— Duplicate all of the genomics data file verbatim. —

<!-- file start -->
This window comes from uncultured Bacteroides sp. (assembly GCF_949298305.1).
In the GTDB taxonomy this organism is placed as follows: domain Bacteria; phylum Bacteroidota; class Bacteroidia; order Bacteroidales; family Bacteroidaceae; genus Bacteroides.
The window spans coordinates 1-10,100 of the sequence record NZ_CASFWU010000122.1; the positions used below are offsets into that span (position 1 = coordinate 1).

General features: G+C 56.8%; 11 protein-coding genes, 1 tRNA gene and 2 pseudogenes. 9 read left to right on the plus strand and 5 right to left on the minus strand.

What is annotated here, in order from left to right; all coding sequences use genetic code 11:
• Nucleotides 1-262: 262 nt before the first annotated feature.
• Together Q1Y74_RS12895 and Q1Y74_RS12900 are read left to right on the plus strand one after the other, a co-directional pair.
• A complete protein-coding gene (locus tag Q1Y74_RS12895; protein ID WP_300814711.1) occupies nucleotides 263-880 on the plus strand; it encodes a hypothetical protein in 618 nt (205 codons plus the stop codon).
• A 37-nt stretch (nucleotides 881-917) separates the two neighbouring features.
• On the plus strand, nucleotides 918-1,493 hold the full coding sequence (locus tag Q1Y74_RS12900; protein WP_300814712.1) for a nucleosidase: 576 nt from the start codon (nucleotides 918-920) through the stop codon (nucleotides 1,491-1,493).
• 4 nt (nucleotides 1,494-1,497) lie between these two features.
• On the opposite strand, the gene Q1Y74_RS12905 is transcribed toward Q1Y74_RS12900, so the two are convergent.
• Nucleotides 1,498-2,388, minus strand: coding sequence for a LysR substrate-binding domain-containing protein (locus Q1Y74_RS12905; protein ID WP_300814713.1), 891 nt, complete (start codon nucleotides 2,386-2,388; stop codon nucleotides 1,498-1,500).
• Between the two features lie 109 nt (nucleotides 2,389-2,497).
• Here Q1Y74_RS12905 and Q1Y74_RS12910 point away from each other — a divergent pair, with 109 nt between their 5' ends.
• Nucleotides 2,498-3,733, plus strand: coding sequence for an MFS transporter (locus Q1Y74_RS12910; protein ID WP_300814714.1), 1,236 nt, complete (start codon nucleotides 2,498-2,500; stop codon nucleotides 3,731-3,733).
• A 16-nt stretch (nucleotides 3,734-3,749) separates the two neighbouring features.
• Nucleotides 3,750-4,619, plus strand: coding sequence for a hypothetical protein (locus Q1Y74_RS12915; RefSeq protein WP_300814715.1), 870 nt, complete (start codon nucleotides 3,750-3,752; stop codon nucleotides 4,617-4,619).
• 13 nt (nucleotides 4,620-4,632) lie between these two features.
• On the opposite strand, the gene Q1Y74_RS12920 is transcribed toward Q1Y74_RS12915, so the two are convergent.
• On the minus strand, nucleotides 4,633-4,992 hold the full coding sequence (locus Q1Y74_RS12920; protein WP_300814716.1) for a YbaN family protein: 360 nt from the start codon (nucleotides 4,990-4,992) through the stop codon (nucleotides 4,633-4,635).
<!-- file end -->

This window comes from uncultured Bacteroides sp. (assembly GCF_949298305.1).
In the GTDB taxonomy this organism is placed as follows: domain Bacteria; phylum Bacteroidota; class Bacteroidia; order Bacteroidales; family Bacteroidaceae; genus Bacteroides.
The window spans coordinates 1-10,100 of the sequence record NZ_CASFWU010000122.1; the positions used below are offsets into that span (position 1 = coordinate 1).

General features: G+C 56.8%; 11 protein-coding genes, 1 tRNA gene and 2 pseudogenes. 9 read left to right on the plus strand and 5 right to left on the minus strand.

What is annotated here, in order from left to right; all coding sequences use genetic code 11:
• Nucleotides 1-262: 262 nt before the first annotated feature.
• Together Q1Y74_RS12895 and Q1Y74_RS12900 are read left to right on the plus strand one after the other, a co-directional pair.
• A complete protein-coding gene (locus tag Q1Y74_RS12895; protein ID WP_300814711.1) occupies nucleotides 263-880 on the plus strand; it encodes a hypothetical protein in 618 nt (205 codons plus the stop codon).
• A 37-nt stretch (nucleotides 881-917) separates the two neighbouring features.
• On the plus strand, nucleotides 918-1,493 hold the full coding sequence (locus tag Q1Y74_RS12900; protein WP_300814712.1) for a nucleosidase: 576 nt from the start codon (nucleotides 918-920) through the stop codon (nucleotides 1,491-1,493).
• 4 nt (nucleotides 1,494-1,497) lie between these two features.
• On the opposite strand, the gene Q1Y74_RS12905 is transcribed toward Q1Y74_RS12900, so the two are convergent.
• Nucleotides 1,498-2,388, minus strand: coding sequence for a LysR substrate-binding domain-containing protein (locus Q1Y74_RS12905; protein ID WP_300814713.1), 891 nt, complete (start codon nucleotides 2,386-2,388; stop codon nucleotides 1,498-1,500).
• Between the two features lie 109 nt (nucleotides 2,389-2,497).
• Here Q1Y74_RS12905 and Q1Y74_RS12910 point away from each other — a divergent pair, with 109 nt between their 5' ends.
• Nucleotides 2,498-3,733, plus strand: coding sequence for an MFS transporter (locus Q1Y74_RS12910; protein ID WP_300814714.1), 1,236 nt, complete (start codon nucleotides 2,498-2,500; stop codon nucleotides 3,731-3,733).
• A 16-nt stretch (nucleotides 3,734-3,749) separates the two neighbouring features.
• Nucleotides 3,750-4,619, plus strand: coding sequence for a hypothetical protein (locus Q1Y74_RS12915; RefSeq protein WP_300814715.1), 870 nt, complete (start codon nucleotides 3,750-3,752; stop codon nucleotides 4,617-4,619).
• 13 nt (nucleotides 4,620-4,632) lie between these two features.
• On the opposite strand, the gene Q1Y74_RS12920 is transcribed toward Q1Y74_RS12915, so the two are convergent.
• On the minus strand, nucleotides 4,633-4,992 hold the full coding sequence (locus Q1Y74_RS12920; protein WP_300814716.1) for a YbaN family protein: 360 nt from the start codon (nucleotides 4,990-4,992) through the stop codon (nucleotides 4,633-4,635).